Acclimitasion and Afterdrop


There's no quick way to get used to swimmng in cold water


So you’ve swum your swim and now it’s time to get out of the water – this is where the test of your acclimatisation begins.

Beware that when you first stand after swimming for a while you may feel dizzy because of the effect the cold has on your blood pressure. It is useful to have a helper to assist you getting out of the water.

Don’t hang around when you’re out! There is a vital window of 10 minutes before the afterdrop hits – by which time you need to be dry, dressed and have a warm drink inside you. An extra set of base layers (especially socks) can be useful.

The afterdrop occurs when all that warm blood that has been protecting your core starts recirculating out to your extremities. That means that the cold blood in your extremities is recirculating back into your core and chilling your vital organs including your heart. This is potentially dangerous and can shock your system.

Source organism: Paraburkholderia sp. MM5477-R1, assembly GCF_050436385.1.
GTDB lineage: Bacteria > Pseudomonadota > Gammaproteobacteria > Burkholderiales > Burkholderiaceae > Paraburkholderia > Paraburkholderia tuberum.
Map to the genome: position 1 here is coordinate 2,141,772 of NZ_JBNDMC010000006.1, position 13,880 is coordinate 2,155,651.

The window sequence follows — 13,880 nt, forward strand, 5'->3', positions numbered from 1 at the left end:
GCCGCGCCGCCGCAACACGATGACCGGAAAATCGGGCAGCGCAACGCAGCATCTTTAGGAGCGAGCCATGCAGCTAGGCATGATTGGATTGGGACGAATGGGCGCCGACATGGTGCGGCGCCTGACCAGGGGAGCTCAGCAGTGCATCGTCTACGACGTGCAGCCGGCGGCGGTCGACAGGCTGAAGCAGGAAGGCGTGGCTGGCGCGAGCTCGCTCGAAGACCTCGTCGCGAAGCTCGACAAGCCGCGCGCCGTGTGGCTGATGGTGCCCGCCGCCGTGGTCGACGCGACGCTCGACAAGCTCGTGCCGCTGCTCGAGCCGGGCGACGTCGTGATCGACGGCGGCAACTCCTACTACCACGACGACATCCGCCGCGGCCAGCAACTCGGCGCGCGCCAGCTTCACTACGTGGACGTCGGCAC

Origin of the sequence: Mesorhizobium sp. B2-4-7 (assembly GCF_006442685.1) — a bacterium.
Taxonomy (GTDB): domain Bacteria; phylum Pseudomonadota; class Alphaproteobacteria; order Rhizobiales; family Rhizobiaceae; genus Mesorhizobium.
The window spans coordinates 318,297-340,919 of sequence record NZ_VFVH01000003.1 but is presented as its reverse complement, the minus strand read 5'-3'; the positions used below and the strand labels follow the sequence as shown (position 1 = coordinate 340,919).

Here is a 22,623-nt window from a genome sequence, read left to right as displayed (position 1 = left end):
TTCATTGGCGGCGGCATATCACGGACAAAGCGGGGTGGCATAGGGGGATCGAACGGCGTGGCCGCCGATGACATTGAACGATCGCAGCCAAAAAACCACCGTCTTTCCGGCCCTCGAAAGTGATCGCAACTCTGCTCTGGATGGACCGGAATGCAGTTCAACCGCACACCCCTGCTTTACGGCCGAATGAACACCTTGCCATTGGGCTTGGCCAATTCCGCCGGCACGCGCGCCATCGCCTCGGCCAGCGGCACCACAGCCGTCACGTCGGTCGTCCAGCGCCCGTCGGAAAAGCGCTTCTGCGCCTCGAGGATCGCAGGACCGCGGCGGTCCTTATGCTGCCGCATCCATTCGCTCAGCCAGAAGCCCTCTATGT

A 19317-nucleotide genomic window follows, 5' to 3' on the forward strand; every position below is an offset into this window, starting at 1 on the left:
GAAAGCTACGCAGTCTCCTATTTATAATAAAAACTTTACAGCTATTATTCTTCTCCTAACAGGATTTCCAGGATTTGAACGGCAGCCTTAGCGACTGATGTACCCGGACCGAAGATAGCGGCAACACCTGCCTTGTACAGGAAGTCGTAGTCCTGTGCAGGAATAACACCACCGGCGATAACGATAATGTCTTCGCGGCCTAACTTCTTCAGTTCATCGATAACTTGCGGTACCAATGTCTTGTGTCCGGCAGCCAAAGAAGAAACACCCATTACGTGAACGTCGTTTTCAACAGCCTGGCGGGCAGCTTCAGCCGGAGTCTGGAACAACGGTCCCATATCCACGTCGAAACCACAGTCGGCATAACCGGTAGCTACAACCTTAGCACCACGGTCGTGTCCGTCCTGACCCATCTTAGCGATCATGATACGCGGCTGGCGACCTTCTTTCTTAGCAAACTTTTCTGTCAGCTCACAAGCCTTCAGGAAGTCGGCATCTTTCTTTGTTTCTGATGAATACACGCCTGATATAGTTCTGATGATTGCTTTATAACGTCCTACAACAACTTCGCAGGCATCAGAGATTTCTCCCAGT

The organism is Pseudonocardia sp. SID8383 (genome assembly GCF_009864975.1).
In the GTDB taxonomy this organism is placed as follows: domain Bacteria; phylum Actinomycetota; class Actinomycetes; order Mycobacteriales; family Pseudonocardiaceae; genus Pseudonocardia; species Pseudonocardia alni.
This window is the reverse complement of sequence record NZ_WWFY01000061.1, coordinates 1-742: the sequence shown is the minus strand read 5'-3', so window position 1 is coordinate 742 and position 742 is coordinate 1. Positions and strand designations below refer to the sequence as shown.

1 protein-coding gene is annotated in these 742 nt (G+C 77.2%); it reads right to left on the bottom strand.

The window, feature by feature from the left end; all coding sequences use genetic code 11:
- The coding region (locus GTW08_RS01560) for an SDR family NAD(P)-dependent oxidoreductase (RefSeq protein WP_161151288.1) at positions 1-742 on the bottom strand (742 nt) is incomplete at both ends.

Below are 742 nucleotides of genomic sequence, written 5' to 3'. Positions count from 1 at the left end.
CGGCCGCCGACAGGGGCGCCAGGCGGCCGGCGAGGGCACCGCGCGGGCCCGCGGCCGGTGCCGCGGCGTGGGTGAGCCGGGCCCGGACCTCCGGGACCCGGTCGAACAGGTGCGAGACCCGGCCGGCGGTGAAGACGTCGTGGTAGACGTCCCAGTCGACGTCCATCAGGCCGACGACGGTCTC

It takes about 10 minutes for this recirculation to start to chill you. You will become colder than you were in the water. Extreme shaking may occur and it is really important to be wrapped up snug and warm. A top tip is to keep your swim hat on until the last minute before replacing it with a very warm hat.